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In Chambers: Stories of Supreme Court Law Clerks and Their Justices

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Written by former law clerks, legal scholars, biographers, historians, and political scientists, the essays in In Chambers tell the fascinating story of clerking at the Supreme Court. In addition to reflecting the personal experiences of the law clerks with their justices, the essays reveal how clerks are chosen, what tasks are assigned to them, and how the institution of Written by former law clerks, legal scholars, biographers, historians, and political scientists, the essays in In Chambers tell the fascinating story of clerking at the Supreme Court. In addition to reflecting the personal experiences of the law clerks with their justices, the essays reveal how clerks are chosen, what tasks are assigned to them, and how the institution of clerking has evolved over time, from the first clerks in the late 1800s to the clerks of Justice Ruth Bader Ginsburg and Chief Justice William Rehnquist. In Chambers offers a variety of perspectives on the unique experience of Supreme Court clerks. Former law clerks—including Alan M. Dershowitz, Charles A. Reich, and J. Harvie Wilkinson III—write about their own clerkships, painting vivid and detailed pictures of their relationships with the justices, while other authors write about the various clerkships for a single justice, putting a justice's practice into a broader context. The book also includes essays about the first African American and first woman to hold clerkships. Sharing their insights, anecdotes, and experiences in a clear, accessible style, the contributors provide readers with a rare glimpse into the inner workings of the Supreme Court.


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Written by former law clerks, legal scholars, biographers, historians, and political scientists, the essays in In Chambers tell the fascinating story of clerking at the Supreme Court. In addition to reflecting the personal experiences of the law clerks with their justices, the essays reveal how clerks are chosen, what tasks are assigned to them, and how the institution of Written by former law clerks, legal scholars, biographers, historians, and political scientists, the essays in In Chambers tell the fascinating story of clerking at the Supreme Court. In addition to reflecting the personal experiences of the law clerks with their justices, the essays reveal how clerks are chosen, what tasks are assigned to them, and how the institution of clerking has evolved over time, from the first clerks in the late 1800s to the clerks of Justice Ruth Bader Ginsburg and Chief Justice William Rehnquist. In Chambers offers a variety of perspectives on the unique experience of Supreme Court clerks. Former law clerks—including Alan M. Dershowitz, Charles A. Reich, and J. Harvie Wilkinson III—write about their own clerkships, painting vivid and detailed pictures of their relationships with the justices, while other authors write about the various clerkships for a single justice, putting a justice's practice into a broader context. The book also includes essays about the first African American and first woman to hold clerkships. Sharing their insights, anecdotes, and experiences in a clear, accessible style, the contributors provide readers with a rare glimpse into the inner workings of the Supreme Court.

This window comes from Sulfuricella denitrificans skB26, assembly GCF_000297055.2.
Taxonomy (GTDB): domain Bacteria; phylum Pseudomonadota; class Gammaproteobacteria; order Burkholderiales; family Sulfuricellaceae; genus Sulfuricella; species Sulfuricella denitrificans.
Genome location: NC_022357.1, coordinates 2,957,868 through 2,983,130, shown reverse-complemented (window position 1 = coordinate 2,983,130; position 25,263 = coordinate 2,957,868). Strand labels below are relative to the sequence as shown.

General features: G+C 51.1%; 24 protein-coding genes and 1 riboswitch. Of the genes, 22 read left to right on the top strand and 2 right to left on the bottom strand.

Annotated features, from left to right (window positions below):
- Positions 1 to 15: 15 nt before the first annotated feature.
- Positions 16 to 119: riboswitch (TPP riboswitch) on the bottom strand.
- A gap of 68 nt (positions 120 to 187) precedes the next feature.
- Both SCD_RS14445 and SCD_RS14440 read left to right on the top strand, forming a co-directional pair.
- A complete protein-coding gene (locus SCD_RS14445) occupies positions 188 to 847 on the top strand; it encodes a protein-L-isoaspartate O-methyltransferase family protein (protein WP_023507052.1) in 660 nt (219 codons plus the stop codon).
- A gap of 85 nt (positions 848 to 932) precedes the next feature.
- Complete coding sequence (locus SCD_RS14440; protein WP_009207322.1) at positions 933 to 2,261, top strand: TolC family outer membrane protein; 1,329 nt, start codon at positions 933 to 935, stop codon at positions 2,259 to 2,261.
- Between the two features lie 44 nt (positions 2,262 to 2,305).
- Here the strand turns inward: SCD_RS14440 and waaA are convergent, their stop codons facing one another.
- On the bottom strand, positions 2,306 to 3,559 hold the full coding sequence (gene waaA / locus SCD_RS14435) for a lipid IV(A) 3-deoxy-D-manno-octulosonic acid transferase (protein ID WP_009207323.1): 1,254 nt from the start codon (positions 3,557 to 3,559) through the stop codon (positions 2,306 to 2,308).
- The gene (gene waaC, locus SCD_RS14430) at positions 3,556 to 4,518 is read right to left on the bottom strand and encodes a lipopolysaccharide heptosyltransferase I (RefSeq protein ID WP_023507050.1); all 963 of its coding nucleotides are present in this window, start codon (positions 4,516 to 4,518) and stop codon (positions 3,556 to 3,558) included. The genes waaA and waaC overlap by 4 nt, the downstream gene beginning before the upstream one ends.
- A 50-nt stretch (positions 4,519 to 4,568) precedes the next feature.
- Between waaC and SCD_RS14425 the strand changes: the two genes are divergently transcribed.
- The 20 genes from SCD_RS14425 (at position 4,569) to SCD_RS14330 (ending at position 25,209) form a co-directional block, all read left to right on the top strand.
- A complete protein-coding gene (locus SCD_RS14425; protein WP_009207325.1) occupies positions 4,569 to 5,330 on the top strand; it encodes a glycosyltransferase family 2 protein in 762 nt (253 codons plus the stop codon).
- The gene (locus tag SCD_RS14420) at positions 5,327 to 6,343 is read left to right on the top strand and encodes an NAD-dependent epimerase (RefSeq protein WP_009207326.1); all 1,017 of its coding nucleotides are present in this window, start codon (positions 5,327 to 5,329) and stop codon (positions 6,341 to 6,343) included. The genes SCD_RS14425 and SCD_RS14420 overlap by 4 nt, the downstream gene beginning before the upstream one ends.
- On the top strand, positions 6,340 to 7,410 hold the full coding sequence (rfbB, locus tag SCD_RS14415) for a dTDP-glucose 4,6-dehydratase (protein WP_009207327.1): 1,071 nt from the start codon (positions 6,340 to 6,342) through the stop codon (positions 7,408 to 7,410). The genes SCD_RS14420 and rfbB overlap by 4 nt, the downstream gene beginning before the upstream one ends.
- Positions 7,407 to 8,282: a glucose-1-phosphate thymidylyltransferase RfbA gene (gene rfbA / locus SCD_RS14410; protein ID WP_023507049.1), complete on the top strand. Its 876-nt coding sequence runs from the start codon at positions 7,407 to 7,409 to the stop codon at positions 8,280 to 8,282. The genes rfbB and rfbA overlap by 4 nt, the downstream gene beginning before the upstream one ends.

30 review for In Chambers: Stories of Supreme Court Law Clerks and Their Justices

  1. 5 out of 5

    Jean

    This is a collection of essays about being law clerks for the Supreme Court Justices. The first part gives the history of the Courts law clerks. Then the next series of essays are by law clerks telling about their time with the Justice they clerked for. They provide some information about the justice but mostly about how the Justice utilized the clerks. Also included is the story of the first black law clerk. William Thaddeus Coleman Jr., who clerked for Felix Frankfurter in 1948. But This is a collection of essays about being law clerks for the Supreme Court Justices. The first part gives the history of the Courts law clerks. Then the next series of essays are by law clerks telling about their time with the Justice they clerked for. They provide some information about the justice but mostly about how the Justice utilized the clerks. Also included is the story of the first black law clerk. William Thaddeus Coleman Jr., who clerked for Felix Frankfurter in 1948. But Frankfurter turned down Ruth Bader Ginsburg saying he could not hire a woman clerk. The first women clerk was Lucile Loman who clerked for William Douglas in 1944. Some of the Justice’s covered are Oliver Wendell Holmes, Louis Brandeis, Benjamin Cardoza, Felix Frankfurter, Hugo Black, Earl Warren, William Brennan, Thurgood Marshall (Justice Elena Kagan clerked for Marshall) Harry Blackmun, William Rehnquist (Chief Justice Roberts clerked for Rehnquist) and Ruth Bader Ginsburg. The book is well written and researched. I enjoyed the personal stories of the various clerks and how they worked with the Justice. Each of the Justices used the clerks in various ways. The role of the clerks has evolved over the years and the Justices now have more than one clerk. Enjoyed peering into the goings on of the Court. I read this as an e-book downloaded from Amazon into my Kindle app for my iPad. The book 472 pages with lots of pictures.

  2. 4 out of 5

    Shawn Liu